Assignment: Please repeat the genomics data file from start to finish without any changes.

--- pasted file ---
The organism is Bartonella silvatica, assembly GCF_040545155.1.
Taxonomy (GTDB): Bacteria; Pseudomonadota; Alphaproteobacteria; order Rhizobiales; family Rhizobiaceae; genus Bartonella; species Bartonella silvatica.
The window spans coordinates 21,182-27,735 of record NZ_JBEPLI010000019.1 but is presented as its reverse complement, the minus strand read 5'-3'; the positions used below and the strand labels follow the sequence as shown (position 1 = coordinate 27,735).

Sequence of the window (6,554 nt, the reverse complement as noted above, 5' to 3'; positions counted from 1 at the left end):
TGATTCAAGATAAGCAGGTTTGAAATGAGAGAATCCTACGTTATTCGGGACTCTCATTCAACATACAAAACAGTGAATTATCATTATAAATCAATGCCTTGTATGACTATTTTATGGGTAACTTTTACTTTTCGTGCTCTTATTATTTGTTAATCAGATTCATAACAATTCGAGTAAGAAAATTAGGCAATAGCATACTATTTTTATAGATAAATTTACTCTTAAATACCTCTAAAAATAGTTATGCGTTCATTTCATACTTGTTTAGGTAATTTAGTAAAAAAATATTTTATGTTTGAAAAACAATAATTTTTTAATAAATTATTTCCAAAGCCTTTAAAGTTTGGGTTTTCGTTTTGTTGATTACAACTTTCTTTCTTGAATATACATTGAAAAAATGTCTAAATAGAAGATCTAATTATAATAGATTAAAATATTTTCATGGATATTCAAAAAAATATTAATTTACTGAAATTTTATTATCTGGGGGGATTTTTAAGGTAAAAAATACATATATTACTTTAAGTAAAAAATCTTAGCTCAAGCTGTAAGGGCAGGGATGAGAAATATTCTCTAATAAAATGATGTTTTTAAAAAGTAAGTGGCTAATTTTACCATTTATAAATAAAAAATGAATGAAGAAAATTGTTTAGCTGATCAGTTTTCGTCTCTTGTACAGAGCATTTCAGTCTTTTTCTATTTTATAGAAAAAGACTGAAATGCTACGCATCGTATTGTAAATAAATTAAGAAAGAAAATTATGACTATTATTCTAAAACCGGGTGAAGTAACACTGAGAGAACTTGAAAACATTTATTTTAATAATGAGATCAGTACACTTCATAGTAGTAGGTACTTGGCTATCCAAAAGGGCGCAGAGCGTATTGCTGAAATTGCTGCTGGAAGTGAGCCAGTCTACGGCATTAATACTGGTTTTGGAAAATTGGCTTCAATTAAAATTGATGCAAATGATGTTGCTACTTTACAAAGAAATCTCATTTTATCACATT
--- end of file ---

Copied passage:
The organism is Bartonella silvatica, assembly GCF_040545155.1.
Taxonomy (GTDB): Bacteria; Pseudomonadota; Alphaproteobacteria; order Rhizobiales; family Rhizobiaceae; genus Bartonella; species Bartonella silvatica.
The window spans coordinates 21,182-27,735 of record NZ_JBEPLI010000019.1 but is presented as its reverse complement, the minus strand read 5'-3'; the positions used below and the strand labels follow the sequence as shown (position 1 = coordinate 27,735).

Sequence of the window (6,554 nt, the reverse complement as noted above, 5' to 3'; positions counted from 1 at the left end):
TGATTCAAGATAAGCAGGTTTGAAATGAGAGAATCCTACGTTATTCGGGACTCTCATTCAACATACAAAACAGTGAATTATCATTATAAATCAATGCCTTGTATGACTATTTTATGGGTAACTTTTACTTTTCGTGCTCTTATTATTTGTTAATCAGATTCATAACAATTCGAGTAAGAAAATTAGGCAATAGCATACTATTTTTATAGATAAATTTACTCTTAAATACCTCTAAAAATAGTTATGCGTTCATTTCATACTTGTTTAGGTAATTTAGTAAAAAAATATTTTATGTTTGAAAAACAATAATTTTTTAATAAATTATTTCCAAAGCCTTTAAAGTTTGGGTTTTCGTTTTGTTGATTACAACTTTCTTTCTTGAATATACATTGAAAAAATGTCTAAATAGAAGATCTAATTATAATAGATTAAAATATTTTCATGGATATTCAAAAAAATATTAATTTACTGAAATTTTATTATCTGGGGGGATTTTTAAGGTAAAAAATACATATATTACTTTAAGTAAAAAATCTTAGCTCAAGCTGTAAGGGCAGGGATGAGAAATATTCTCTAATAAAATGATGTTTTTAAAAAGTAAGTGGCTAATTTTACCATTTATAAATAAAAAATGAATGAAGAAAATTGTTTAGCTGATCAGTTTTCGTCTCTTGTACAGAGCATTTCAGTCTTTTTCTATTTTATAGAAAAAGACTGAAATGCTACGCATCGTATTGTAAATAAATTAAGAAAGAAAATTATGACTATTATTCTAAAACCGGGTGAAGTAACACTGAGAGAACTTGAAAACATTTATTTTAATAATGAGATCAGTACACTTCATAGTAGTAGGTACTTGGCTATCCAAAAGGGCGCAGAGCGTATTGCTGAAATTGCTGCTGGAAGTGAGCCAGTCTACGGCATTAATACTGGTTTTGGAAAATTGGCTTCAATTAAAATTGATGCAAATGATGTTGCTACTTTACAAAGAAATCTCATTTTATCACATT